• Who Are We To Say Who Is Overpaid?

    12/29/2006 12:13:05 PM PST · by shrinkermd · 60 replies · 1,312+ views
    Investor's Business Daily ^ | 29 December 2006 | Thomas Sowell
    Perhaps it is one of the fruits of the “self-esteem” emphasis in our schools that so many people feel confident to voice strong convictions about things they know little or nothing about — or, worse yet, are misinformed about. One of the hardest things for anyone to be informed about is the value of someone else’s productivity. Yet there are cries from all directions that some people are being paid “too much” and others “too little.” Judging Worth Who can possibly be better informed about the value of what someone else produces than those who use the goods or services...
  • Apple ‘falsified’ files on Jobs’ options

    12/27/2006 6:49:37 PM PST · by driftdiver · 124 replies · 1,849+ views
    Financial Times ^ | Dec 28, 2006 | Richard Walters
    Steve Jobs, chief executive of Apple Computer, was handed 7.5m stock options in 2001 without the required authorisation from the company’s board of directors, according to people familiar with the matter. Records that purported to show a full board meeting had taken place to approve Mr Jobs’ remuneration, as required by Apple’s procedures, were later falsified. These are now among the pieces of evidence being weighed by the Securities and Exchange Commission as it decides whether to pursue a case against the company or any individuals over the affair, according to these people.
  • Judge OKs $4.52 billion payout to WorldCom investors

    11/30/2006 12:33:42 AM PST · by xtinct · 10 replies · 616+ views
    Reuters ^ | 11-30-06 | staff
    NEW YORK (Reuters) - The Manhattan federal judge overseeing the main class-action lawsuit over WorldCom Inc.'s collapse on Wednesday authorized the payment of up to $4.52 billion to aggrieved investors. U.S. Judge Denise Cote of the U.S. Court for the Southern District of New York said the distribution should be made "as soon as practicable." More than one dozen investment banks, including Citigroup Inc. and JPMorgan Chase & Co., agreed to pay about $6.15 billion to resolve allegations that they helped WorldCom sell bonds when they should have known the phone company was concealing its true financial condition. The remaining...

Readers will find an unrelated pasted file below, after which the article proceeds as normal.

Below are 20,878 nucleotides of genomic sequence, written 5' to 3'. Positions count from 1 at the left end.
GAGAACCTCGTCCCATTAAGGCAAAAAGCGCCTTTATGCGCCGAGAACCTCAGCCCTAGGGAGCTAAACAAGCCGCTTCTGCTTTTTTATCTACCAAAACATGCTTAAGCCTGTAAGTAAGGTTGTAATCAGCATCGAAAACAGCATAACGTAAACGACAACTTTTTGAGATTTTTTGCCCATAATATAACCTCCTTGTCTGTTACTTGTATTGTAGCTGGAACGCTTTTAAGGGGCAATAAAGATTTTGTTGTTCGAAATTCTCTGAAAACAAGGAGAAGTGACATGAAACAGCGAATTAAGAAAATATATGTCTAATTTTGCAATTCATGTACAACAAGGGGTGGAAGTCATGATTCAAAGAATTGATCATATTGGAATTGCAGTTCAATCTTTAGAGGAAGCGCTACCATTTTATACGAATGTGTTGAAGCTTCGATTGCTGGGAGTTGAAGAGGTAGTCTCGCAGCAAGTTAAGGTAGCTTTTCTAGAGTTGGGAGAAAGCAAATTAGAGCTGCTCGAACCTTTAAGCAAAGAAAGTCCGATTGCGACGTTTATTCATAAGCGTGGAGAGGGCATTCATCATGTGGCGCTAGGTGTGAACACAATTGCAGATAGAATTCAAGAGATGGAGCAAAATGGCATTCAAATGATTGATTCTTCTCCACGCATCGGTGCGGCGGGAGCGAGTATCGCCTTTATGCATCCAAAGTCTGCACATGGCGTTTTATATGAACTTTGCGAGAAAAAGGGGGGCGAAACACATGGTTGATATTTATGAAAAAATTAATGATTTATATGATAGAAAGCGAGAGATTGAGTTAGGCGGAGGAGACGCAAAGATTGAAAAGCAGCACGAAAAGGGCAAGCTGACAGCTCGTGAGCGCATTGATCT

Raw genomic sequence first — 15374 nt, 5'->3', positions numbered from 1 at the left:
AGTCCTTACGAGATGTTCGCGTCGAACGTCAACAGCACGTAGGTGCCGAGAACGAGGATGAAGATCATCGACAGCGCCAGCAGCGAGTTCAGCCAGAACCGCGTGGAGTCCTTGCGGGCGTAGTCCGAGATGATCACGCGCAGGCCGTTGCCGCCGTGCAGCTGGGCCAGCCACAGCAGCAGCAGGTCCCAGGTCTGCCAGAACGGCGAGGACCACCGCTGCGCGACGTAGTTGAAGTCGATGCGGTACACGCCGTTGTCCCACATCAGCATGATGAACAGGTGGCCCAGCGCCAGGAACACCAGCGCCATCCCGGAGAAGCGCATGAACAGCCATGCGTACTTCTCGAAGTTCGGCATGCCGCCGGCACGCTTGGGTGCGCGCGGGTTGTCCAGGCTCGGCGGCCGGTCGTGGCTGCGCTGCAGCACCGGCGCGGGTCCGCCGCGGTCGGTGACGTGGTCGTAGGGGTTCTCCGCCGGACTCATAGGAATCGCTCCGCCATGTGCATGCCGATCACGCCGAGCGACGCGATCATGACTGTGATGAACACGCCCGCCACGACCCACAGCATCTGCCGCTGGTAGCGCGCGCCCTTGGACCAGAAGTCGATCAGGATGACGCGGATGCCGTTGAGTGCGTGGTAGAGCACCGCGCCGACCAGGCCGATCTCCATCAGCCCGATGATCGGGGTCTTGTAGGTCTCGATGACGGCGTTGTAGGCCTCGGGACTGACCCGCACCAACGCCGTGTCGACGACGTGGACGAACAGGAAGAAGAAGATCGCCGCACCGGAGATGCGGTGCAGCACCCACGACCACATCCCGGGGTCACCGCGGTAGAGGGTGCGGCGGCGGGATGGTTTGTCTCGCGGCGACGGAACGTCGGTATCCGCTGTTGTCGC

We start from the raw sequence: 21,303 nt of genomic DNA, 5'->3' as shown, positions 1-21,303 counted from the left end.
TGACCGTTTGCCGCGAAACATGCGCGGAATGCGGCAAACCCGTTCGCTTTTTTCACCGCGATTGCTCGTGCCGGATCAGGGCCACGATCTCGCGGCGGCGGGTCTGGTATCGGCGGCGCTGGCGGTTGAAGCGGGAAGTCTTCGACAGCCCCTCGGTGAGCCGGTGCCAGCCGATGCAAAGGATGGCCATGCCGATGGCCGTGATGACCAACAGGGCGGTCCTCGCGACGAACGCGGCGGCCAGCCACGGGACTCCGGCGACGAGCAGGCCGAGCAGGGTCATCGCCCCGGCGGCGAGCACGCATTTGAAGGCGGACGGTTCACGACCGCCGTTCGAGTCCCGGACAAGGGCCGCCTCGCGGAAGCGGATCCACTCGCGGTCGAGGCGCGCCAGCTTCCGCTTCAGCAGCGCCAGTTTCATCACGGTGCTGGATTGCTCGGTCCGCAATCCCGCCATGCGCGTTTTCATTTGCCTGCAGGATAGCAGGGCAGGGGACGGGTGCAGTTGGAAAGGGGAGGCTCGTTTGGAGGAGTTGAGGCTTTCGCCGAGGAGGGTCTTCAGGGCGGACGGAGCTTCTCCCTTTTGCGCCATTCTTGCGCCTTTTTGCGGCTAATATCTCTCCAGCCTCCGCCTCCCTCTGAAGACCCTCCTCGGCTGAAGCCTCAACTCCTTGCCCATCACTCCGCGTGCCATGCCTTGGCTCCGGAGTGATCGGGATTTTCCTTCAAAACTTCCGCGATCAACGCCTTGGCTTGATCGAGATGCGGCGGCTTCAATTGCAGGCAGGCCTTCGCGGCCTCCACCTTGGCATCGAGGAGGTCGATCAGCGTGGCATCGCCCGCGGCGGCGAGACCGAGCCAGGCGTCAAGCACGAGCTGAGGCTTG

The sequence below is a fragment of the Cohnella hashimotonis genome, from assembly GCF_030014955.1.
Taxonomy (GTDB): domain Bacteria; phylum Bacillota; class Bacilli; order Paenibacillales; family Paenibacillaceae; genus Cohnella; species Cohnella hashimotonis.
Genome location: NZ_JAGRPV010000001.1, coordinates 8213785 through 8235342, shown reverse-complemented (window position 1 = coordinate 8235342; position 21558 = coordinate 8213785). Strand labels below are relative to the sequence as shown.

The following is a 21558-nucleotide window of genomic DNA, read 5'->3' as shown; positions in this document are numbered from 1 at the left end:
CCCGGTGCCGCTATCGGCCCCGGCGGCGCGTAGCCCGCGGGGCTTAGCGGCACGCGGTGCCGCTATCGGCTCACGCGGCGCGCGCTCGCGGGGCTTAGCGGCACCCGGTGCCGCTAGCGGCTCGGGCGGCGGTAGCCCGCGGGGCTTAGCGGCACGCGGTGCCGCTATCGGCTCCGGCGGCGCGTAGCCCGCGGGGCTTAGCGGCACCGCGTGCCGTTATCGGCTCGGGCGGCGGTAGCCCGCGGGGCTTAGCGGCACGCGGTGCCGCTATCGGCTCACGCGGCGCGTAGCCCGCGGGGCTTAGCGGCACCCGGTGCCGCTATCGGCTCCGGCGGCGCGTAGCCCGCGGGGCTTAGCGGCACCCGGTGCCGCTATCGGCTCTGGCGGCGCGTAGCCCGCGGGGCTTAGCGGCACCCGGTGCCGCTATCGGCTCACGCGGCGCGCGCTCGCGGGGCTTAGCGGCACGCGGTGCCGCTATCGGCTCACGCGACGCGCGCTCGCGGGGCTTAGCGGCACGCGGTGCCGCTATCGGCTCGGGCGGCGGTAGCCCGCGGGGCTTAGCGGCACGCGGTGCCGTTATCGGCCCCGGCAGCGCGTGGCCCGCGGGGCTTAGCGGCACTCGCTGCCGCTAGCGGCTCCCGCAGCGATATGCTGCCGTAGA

• How many SEC Probes Issued Under Bush? Clinton

    07/11/2002 2:31:17 PM PDT · by Hillary'sMoralVoid · 19 replies · 377+ views
    07/11/02 | HMV
    It seems that the SEC is probing everyone these days, why did we hear so little about SEC probes under Clinton? Is there data available suggesting that the Bush administration has been more agressive with the SEC than Clinton?
  • Clinton Operatives Behind Anti-Bush Ad Campaign

    07/10/2002 8:13:10 AM PDT · by Paul Atreides · 73 replies · 1,769+ views
    Newsmax.com ^ | July 10, 2002 | Carl Limbacher